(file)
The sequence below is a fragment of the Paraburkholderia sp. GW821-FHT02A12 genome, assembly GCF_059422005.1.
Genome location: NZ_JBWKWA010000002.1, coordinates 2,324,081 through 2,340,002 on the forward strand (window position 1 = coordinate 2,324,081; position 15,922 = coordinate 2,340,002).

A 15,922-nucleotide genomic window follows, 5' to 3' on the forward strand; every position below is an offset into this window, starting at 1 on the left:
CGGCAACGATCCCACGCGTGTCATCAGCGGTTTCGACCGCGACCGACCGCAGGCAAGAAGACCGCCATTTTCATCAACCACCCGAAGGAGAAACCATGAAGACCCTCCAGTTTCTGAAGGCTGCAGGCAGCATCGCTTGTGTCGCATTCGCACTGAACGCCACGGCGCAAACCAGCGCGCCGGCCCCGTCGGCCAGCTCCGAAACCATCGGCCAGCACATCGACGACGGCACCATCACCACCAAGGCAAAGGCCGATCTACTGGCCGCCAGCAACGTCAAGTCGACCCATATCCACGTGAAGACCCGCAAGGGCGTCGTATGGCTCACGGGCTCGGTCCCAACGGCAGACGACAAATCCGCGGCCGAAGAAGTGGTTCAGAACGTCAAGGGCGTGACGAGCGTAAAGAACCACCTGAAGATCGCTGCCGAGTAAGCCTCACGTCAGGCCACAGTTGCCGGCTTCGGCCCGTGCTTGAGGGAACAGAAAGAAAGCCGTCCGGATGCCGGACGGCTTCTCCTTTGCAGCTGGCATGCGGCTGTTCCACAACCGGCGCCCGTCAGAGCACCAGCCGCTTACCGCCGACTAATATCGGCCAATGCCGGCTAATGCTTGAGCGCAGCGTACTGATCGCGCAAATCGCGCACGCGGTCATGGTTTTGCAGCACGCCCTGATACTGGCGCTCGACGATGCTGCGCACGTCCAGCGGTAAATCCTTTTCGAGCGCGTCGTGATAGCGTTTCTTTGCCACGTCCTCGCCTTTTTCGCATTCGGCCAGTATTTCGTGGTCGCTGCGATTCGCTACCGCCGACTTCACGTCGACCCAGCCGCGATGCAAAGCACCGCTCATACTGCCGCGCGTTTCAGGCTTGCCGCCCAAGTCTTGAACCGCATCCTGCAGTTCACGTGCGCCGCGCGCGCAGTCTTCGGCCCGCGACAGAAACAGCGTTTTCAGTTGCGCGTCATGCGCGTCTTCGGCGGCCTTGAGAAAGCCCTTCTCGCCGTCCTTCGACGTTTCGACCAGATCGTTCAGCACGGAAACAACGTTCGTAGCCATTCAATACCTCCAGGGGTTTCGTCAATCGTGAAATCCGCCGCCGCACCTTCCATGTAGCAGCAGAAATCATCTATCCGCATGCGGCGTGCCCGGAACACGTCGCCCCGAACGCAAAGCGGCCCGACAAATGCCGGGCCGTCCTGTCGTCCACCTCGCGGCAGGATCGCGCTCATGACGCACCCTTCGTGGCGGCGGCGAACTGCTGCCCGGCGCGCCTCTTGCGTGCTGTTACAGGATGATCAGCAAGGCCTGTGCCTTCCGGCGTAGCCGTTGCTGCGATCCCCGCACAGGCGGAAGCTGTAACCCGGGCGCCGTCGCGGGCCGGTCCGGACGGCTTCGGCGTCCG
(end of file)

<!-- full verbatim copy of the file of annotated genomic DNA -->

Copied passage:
The sequence below is a fragment of the Paraburkholderia sp. GW821-FHT02A12 genome, assembly GCF_059422005.1.
Genome location: NZ_JBWKWA010000002.1, coordinates 2,324,081 through 2,340,002 on the forward strand (window position 1 = coordinate 2,324,081; position 15,922 = coordinate 2,340,002).

A 15,922-nucleotide genomic window follows, 5' to 3' on the forward strand; every position below is an offset into this window, starting at 1 on the left:
CGGCAACGATCCCACGCGTGTCATCAGCGGTTTCGACCGCGACCGACCGCAGGCAAGAAGACCGCCATTTTCATCAACCACCCGAAGGAGAAACCATGAAGACCCTCCAGTTTCTGAAGGCTGCAGGCAGCATCGCTTGTGTCGCATTCGCACTGAACGCCACGGCGCAAACCAGCGCGCCGGCCCCGTCGGCCAGCTCCGAAACCATCGGCCAGCACATCGACGACGGCACCATCACCACCAAGGCAAAGGCCGATCTACTGGCCGCCAGCAACGTCAAGTCGACCCATATCCACGTGAAGACCCGCAAGGGCGTCGTATGGCTCACGGGCTCGGTCCCAACGGCAGACGACAAATCCGCGGCCGAAGAAGTGGTTCAGAACGTCAAGGGCGTGACGAGCGTAAAGAACCACCTGAAGATCGCTGCCGAGTAAGCCTCACGTCAGGCCACAGTTGCCGGCTTCGGCCCGTGCTTGAGGGAACAGAAAGAAAGCCGTCCGGATGCCGGACGGCTTCTCCTTTGCAGCTGGCATGCGGCTGTTCCACAACCGGCGCCCGTCAGAGCACCAGCCGCTTACCGCCGACTAATATCGGCCAATGCCGGCTAATGCTTGAGCGCAGCGTACTGATCGCGCAAATCGCGCACGCGGTCATGGTTTTGCAGCACGCCCTGATACTGGCGCTCGACGATGCTGCGCACGTCCAGCGGTAAATCCTTTTCGAGCGCGTCGTGATAGCGTTTCTTTGCCACGTCCTCGCCTTTTTCGCATTCGGCCAGTATTTCGTGGTCGCTGCGATTCGCTACCGCCGACTTCACGTCGACCCAGCCGCGATGCAAAGCACCGCTCATACTGCCGCGCGTTTCAGGCTTGCCGCCCAAGTCTTGAACCGCATCCTGCAGTTCACGTGCGCCGCGCGCGCAGTCTTCGGCCCGCGACAGAAACAGCGTTTTCAGTTGCGCGTCATGCGCGTCTTCGGCGGCCTTGAGAAAGCCCTTCTCGCCGTCCTTCGACGTTTCGACCAGATCGTTCAGCACGGAAACAACGTTCGTAGCCATTCAATACCTCCAGGGGTTTCGTCAATCGTGAAATCCGCCGCCGCACCTTCCATGTAGCAGCAGAAATCATCTATCCGCATGCGGCGTGCCCGGAACACGTCGCCCCGAACGCAAAGCGGCCCGACAAATGCCGGGCCGTCCTGTCGTCCACCTCGCGGCAGGATCGCGCTCATGACGCACCCTTCGTGGCGGCGGCGAACTGCTGCCCGGCGCGCCTCTTGCGTGCTGTTACAGGATGATCAGCAAGGCCTGTGCCTTCCGGCGTAGCCGTTGCTGCGATCCCCGCACAGGCGGAAGCTGTAACCCGGGCGCCGTCGCGGGCCGGTCCGGACGGCTTCGGCGTCCG